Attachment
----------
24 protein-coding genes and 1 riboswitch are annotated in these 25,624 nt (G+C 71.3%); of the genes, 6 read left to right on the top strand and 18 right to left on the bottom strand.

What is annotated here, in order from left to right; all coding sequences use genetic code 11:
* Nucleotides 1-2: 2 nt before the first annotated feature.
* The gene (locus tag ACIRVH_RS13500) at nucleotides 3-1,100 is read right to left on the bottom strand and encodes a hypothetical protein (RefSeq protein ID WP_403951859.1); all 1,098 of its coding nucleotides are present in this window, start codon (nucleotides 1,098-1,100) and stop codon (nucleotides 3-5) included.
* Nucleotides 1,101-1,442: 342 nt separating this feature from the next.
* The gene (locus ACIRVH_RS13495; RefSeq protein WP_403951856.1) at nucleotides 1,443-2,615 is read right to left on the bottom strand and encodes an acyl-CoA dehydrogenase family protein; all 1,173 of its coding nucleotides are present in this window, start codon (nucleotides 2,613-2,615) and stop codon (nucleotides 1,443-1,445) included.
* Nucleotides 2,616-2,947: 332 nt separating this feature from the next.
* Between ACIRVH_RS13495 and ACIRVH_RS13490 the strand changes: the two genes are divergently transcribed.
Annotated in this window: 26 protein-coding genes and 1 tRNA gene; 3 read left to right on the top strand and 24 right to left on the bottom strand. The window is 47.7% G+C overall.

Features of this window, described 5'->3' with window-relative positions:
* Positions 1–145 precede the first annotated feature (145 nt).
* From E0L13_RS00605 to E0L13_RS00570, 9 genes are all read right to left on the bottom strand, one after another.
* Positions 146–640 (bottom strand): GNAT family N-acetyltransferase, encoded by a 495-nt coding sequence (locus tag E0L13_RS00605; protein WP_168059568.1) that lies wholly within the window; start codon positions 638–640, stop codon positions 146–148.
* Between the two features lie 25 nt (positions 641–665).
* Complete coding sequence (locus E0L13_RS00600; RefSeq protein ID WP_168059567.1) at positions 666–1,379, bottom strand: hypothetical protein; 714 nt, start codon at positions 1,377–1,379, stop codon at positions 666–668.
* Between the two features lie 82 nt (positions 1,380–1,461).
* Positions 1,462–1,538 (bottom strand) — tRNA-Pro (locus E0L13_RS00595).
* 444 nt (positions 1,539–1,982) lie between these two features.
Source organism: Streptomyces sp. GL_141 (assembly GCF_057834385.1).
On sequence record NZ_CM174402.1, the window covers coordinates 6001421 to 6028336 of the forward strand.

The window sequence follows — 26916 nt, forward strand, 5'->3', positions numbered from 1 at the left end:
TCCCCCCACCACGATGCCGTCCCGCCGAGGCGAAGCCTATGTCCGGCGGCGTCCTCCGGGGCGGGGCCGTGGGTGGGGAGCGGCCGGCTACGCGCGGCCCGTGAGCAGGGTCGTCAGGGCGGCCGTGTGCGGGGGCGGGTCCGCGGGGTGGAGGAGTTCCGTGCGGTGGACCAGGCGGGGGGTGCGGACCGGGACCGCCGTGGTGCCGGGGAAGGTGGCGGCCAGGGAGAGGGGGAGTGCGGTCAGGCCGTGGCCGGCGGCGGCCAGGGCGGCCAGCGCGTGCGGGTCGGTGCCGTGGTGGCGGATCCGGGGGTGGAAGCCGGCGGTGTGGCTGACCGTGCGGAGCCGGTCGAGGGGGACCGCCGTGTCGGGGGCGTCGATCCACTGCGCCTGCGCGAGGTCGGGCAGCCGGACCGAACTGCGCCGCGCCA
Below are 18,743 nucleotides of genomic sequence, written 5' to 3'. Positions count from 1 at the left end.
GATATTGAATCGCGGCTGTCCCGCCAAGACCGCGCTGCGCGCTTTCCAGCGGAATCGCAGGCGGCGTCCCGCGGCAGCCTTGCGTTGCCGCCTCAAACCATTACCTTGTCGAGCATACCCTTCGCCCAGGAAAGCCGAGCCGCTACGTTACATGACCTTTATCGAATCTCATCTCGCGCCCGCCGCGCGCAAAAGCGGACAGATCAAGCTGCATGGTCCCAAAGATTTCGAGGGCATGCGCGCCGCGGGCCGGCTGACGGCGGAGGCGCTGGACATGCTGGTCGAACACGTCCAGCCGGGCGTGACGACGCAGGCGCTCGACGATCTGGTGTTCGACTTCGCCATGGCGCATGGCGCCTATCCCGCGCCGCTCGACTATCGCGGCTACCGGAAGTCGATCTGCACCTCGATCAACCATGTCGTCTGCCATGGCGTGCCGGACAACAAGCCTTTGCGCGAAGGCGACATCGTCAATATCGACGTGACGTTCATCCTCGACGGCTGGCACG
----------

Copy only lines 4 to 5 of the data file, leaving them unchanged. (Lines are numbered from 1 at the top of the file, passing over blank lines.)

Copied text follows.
* The gene (locus tag ACIRVH_RS13500) at nucleotides 3-1,100 is read right to left on the bottom strand and encodes a hypothetical protein (RefSeq protein ID WP_403951859.1); all 1,098 of its coding nucleotides are present in this window, start codon (nucleotides 1,098-1,100) and stop codon (nucleotides 3-5) included.
* Nucleotides 1,101-1,442: 342 nt separating this feature from the next.